2016 – A bad year for progress

To say 2016 was a bad year for progress is an understatement. A right-wing populist surge continues to sweep the Western world, bloody conflict rages on in the Middle-East, and with it comes an outpouring of refugees in unprecedented numbers. The left and the principles of liberalism as a whole have taken a beating, and…

Young people and democracy: a troubled relationship?

If you’re 16 in the UK, you can drop out of school, get a job, pay taxes, and even join the army. Yet, in spite of all of this, you cannot vote. Governments with the ability to send people to war, change the rate of tax and change the laws to which we are all…

The Westminster game has failed. So let’s change the rules.

Our democratic deficit is deeper than anyone wants to admit. Governments are elected with  less than 37% of the vote and just 24% of all registered voters, whilst voter turnout peaks at 66%. Our upper chamber is the largest in Europe, unelected and unrepresentative of the general public. It’s no wonder why we’ve come up…

Owen Smith cannot be the Labour Leader

Is it not better for a country to have two clearly distinct political parties, or is better for one party to attempt to resemble the other in a bid to get elected? Jeremy Corbyn and Owen Smith are the physical manifestations of these two ideas, with the former having vigorously opposed the Conservative Party for…

The Cruel Circle of Brexit

Several areas of the UK with high percentages of ethnic minorities voted in favour of Brexit. They certainly influenced the vote greatly, but is the result now impacting them more than anyone else? 73% of black voters, 67% of Asian voters and 70% of Muslim voters all supported to remain in the EU. Despite this, as country…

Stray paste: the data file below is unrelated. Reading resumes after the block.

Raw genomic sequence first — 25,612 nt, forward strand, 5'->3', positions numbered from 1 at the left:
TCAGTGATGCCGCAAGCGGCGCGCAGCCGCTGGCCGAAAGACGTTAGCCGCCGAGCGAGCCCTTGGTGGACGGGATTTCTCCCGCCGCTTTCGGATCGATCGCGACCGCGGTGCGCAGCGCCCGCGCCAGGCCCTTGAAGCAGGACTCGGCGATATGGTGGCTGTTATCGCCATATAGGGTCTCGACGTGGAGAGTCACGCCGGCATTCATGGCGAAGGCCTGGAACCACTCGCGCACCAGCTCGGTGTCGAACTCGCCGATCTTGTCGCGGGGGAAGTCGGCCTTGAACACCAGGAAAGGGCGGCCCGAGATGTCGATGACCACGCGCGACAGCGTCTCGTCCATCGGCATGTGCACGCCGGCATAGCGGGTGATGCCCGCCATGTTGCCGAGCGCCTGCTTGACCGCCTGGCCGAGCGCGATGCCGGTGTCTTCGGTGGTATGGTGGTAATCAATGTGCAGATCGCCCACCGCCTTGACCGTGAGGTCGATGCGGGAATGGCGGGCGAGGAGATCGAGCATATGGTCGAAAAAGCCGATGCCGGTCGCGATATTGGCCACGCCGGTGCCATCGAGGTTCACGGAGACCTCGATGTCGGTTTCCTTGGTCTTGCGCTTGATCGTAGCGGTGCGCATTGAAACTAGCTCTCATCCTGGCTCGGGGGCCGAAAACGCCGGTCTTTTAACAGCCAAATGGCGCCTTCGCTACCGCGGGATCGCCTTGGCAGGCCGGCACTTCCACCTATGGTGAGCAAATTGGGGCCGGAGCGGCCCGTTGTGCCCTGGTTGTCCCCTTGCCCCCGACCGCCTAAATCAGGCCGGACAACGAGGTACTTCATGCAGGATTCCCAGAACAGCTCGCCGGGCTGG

Scandinavia is not a socialist triumph

Sorry, socialists; Scandinavian success isn’t your trump card. While Scandinavia has emerged as one of the world’s leaders in terms of how to run an economy, many advocates of socialism claim that its success is down to large numbers of socialist economic principles. This fanciful perception could not be any more untrue; in fact, the Scandinavian…

Theresa May offers nothing new

The whirlwind of events that transpired on Thursday morning will undoubtedly leave an indelible mark on British politics. Boris Johnson, a man who many considered to be heir apparent to the premiership, made the remarkable announcement that he would not run for Prime Minister in the wake of Michael Gove’s announcement that he would, branding…

Editorial: The EU Referendum

Here at Pertinent Problems, we strive to promote free and open debate, and inquiry at the very highest of levels on the global issues that matter. In an EU referendum campaign that has been too close to call, we think it would be helpful to those seeking to gain an understanding of the debate to present…

Let’s be frank: we’re staying in the EU

Barack Obama’s recent comments that it could take 10 years for the UK to sign a trade deal with the USA should they leave the EU,  has resigned me to something I’ve been trying to deny for a while. Regardless of the merit of the arguments on either side, it is ultimately the fear factor…

Why the mayoral election matters more than you think

With a budget of £16 billion pounds, jurisdiction over 8 million people, and much media scrutiny, being the mayor of London comes with great responsibility. The mayor is undoubtedly both an important job in terms of power wielded as well as a feather in the cap to whichever party holds the position. Perhaps that is…

The Pernicious Tendencies of the Referendum

Hi everyone – I’m Sahil from theforeignmonde.wordpress.com and I’m guest posting today – if you’re interested in the EU and foreign affairs etc. be sure to visit my blog.   Hugo Rifkind’s article in the Times a while ago summed up my sentiment on the EU issue in a way – all conversations are bound…